So far we have 3 great ways to save money on your Harley:
1. Purchase an older, used bike
2. Purchase a bike from a private seller rather than a dealership
3. Wait to buy your bike in the fall, when the seller may be under the gun to get rid of it before winter
But there’s one more, and it’s a game changer:
4. Buy your Harley in the USA, and import it to Canada yourself.
You probably noticed when you were browsing the used bikes for sale in Canada that a lot of them are originally American bikes. Why are they finding their way here? Well, there’s more of them available. They’re built there. And most importantly, they’re cheaper.
So, instead of purchasing a bike that was already imported here (and that the seller is likely to make a profit from) the best way to save money on a Harley is to buy one in the USA yourself. This may sound daunting to you at first but I assure you, it’s really not that complicated. It’s certainly more involved than walking into a dealer and writing a cheque, but it’s just a matter of planning ahead, filling out the paperwork, and traveling to get it.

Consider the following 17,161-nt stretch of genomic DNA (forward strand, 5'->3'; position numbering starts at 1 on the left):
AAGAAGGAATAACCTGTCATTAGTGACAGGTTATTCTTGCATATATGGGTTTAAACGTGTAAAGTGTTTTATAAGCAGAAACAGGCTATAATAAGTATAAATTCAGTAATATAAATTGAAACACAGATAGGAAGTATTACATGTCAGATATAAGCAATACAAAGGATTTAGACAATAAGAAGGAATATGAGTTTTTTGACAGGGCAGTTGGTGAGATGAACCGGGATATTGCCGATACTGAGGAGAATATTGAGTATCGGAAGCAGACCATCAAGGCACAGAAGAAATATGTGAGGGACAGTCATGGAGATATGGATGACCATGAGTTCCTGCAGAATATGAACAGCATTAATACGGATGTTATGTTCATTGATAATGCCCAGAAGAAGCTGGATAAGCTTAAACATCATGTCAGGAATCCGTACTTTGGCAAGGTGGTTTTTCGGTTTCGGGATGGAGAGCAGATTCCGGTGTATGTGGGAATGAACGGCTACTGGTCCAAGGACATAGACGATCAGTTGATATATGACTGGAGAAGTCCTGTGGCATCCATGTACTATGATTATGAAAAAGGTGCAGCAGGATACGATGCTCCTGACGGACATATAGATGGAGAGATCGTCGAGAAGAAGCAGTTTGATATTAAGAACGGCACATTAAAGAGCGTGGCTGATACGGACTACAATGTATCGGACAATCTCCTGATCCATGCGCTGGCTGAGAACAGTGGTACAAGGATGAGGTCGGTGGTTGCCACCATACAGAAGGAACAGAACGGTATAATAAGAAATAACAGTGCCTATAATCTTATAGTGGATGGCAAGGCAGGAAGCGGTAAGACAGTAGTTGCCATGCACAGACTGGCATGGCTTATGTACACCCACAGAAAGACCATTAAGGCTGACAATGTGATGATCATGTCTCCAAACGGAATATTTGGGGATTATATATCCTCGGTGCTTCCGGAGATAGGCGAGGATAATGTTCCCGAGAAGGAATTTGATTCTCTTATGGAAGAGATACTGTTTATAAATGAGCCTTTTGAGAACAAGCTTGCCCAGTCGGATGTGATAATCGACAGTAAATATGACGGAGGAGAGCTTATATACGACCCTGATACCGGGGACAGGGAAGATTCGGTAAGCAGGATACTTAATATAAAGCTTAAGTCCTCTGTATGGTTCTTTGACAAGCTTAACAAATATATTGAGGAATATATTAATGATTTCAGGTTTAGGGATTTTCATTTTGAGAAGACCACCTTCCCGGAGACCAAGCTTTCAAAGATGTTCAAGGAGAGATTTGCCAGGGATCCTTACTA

*Please keep in mind that it’s been a few years since I went through this process myself. Things may have changed since then, so make sure to research on both the Canadian and American government sites to see what exactly is required.*
Here’s what you need to do:
Pick a state that’s near your border in Canada.
The great thing about motorcycles is that you don’t have to go to a desert state in order to find one in good condition. Why? Because even in northern areas, nobody rides their bike in the winter! Salt is a killer for any vehicle and unlike cars and trucks, most motorcycles will never see it. New York, Michigan, Ohio etc. are all perfectly fine places to buy a clean bike from. This opens up a lot of opportunities and also saves you some driving (unless of course, you’d rather travel 2500 miles each way).
Look for bikes for sale online in your preferred areas.